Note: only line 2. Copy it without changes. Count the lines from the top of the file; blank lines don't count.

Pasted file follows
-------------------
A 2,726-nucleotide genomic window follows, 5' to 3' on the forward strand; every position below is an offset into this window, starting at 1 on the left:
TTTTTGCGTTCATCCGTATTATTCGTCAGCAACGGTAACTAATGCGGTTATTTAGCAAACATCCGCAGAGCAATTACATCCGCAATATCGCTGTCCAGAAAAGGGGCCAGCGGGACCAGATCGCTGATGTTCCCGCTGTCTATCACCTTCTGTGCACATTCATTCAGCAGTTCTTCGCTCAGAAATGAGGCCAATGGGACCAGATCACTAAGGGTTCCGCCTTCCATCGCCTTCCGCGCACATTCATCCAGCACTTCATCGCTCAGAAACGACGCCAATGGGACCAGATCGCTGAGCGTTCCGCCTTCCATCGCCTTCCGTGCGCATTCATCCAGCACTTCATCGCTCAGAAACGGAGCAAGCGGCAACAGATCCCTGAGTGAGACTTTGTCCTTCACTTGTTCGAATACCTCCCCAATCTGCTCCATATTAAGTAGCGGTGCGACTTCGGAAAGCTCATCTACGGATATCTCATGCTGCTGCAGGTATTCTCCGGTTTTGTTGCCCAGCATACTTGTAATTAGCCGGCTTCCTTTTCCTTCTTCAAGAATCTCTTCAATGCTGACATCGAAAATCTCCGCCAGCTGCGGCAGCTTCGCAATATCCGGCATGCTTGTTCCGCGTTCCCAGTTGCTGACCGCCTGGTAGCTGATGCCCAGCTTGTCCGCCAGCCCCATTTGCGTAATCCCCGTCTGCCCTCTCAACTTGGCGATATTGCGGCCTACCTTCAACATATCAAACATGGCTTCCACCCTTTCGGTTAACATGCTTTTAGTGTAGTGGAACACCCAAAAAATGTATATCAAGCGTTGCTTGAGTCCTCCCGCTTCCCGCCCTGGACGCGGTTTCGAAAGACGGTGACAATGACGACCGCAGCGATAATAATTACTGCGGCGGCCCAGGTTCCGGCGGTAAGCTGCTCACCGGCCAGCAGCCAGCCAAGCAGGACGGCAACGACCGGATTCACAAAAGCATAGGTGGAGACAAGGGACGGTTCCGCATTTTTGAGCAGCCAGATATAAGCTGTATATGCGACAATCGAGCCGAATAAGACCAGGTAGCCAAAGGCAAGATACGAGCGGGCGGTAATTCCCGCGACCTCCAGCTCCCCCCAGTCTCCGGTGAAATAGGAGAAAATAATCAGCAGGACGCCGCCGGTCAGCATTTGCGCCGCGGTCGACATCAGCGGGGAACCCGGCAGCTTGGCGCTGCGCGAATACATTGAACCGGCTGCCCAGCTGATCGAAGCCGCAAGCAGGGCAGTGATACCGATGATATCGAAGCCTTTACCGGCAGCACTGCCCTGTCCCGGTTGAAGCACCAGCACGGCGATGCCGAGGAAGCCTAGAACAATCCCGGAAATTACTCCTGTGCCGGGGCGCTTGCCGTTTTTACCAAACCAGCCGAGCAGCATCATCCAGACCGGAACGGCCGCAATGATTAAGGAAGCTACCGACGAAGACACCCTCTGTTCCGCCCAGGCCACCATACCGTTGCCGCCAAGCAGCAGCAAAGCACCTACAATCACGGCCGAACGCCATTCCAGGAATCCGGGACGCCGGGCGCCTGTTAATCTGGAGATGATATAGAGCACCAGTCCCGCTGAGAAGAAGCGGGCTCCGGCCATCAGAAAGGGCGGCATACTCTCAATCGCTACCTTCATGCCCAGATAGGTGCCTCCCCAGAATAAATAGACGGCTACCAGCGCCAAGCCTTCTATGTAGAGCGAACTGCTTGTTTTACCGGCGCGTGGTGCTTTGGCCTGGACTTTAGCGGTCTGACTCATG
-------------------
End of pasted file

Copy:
TTTTTGCGTTCATCCGTATTATTCGTCAGCAACGGTAACTAATGCGGTTATTTAGCAAACATCCGCAGAGCAATTACATCCGCAATATCGCTGTCCAGAAAAGGGGCCAGCGGGACCAGATCGCTGATGTTCCCGCTGTCTATCACCTTCTGTGCACATTCATTCAGCAGTTCTTCGCTCAGAAATGAGGCCAATGGGACCAGATCACTAAGGGTTCCGCCTTCCATCGCCTTCCGCGCACATTCATCCAGCACTTCATCGCTCAGAAACGACGCCAATGGGACCAGATCGCTGAGCGTTCCGCCTTCCATCGCCTTCCGTGCGCATTCATCCAGCACTTCATCGCTCAGAAACGGAGCAAGCGGCAACAGATCCCTGAGTGAGACTTTGTCCTTCACTTGTTCGAATACCTCCCCAATCTGCTCCATATTAAGTAGCGGTGCGACTTCGGAAAGCTCATCTACGGATATCTCATGCTGCTGCAGGTATTCTCCGGTTTTGTTGCCCAGCATACTTGTAATTAGCCGGCTTCCTTTTCCTTCTTCAAGAATCTCTTCAATGCTGACATCGAAAATCTCCGCCAGCTGCGGCAGCTTCGCAATATCCGGCATGCTTGTTCCGCGTTCCCAGTTGCTGACCGCCTGGTAGCTGATGCCCAGCTTGTCCGCCAGCCCCATTTGCGTAATCCCCGTCTGCCCTCTCAACTTGGCGATATTGCGGCCTACCTTCAACATATCAAACATGGCTTCCACCCTTTCGGTTAACATGCTTTTAGTGTAGTGGAACACCCAAAAAATGTATATCAAGCGTTGCTTGAGTCCTCCCGCTTCCCGCCCTGGACGCGGTTTCGAAAGACGGTGACAATGACGACCGCAGCGATAATAATTACTGCGGCGGCCCAGGTTCCGGCGGTAAGCTGCTCACCGGCCAGCAGCCAGCCAAGCAGGACGGCAACGACCGGATTCACAAAAGCATAGGTGGAGACAAGGGACGGTTCCGCATTTTTGAGCAGCCAGATATAAGCTGTATATGCGACAATCGAGCCGAATAAGACCAGGTAGCCAAAGGCAAGATACGAGCGGGCGGTAATTCCCGCGACCTCCAGCTCCCCCCAGTCTCCGGTGAAATAGGAGAAAATAATCAGCAGGACGCCGCCGGTCAGCATTTGCGCCGCGGTCGACATCAGCGGGGAACCCGGCAGCTTGGCGCTGCGCGAATACATTGAACCGGCTGCCCAGCTGATCGAAGCCGCAAGCAGGGCAGTGATACCGATGATATCGAAGCCTTTACCGGCAGCACTGCCCTGTCCCGGTTGAAGCACCAGCACGGCGATGCCGAGGAAGCCTAGAACAATCCCGGAAATTACTCCTGTGCCGGGGCGCTTGCCGTTTTTACCAAACCAGCCGAGCAGCATCATCCAGACCGGAACGGCCGCAATGATTAAGGAAGCTACCGACGAAGACACCCTCTGTTCCGCCCAGGCCACCATACCGTTGCCGCCAAGCAGCAGCAAAGCACCTACAATCACGGCCGAACGCCATTCCAGGAATCCGGGACGCCGGGCGCCTGTTAATCTGGAGATGATATAGAGCACCAGTCCCGCTGAGAAGAAGCGGGCTCCGGCCATCAGAAAGGGCGGCATACTCTCAATCGCTACCTTCATGCCCAGATAGGTGCCTCCCCAGAATAAATAGACGGCTACCAGCGCCAAGCCTTCTATGTAGAGCGAACTGCTTGTTTTACCGGCGCGTGGTGCTTTGGCCTGGACTTTAGCGGTCTGACTCATG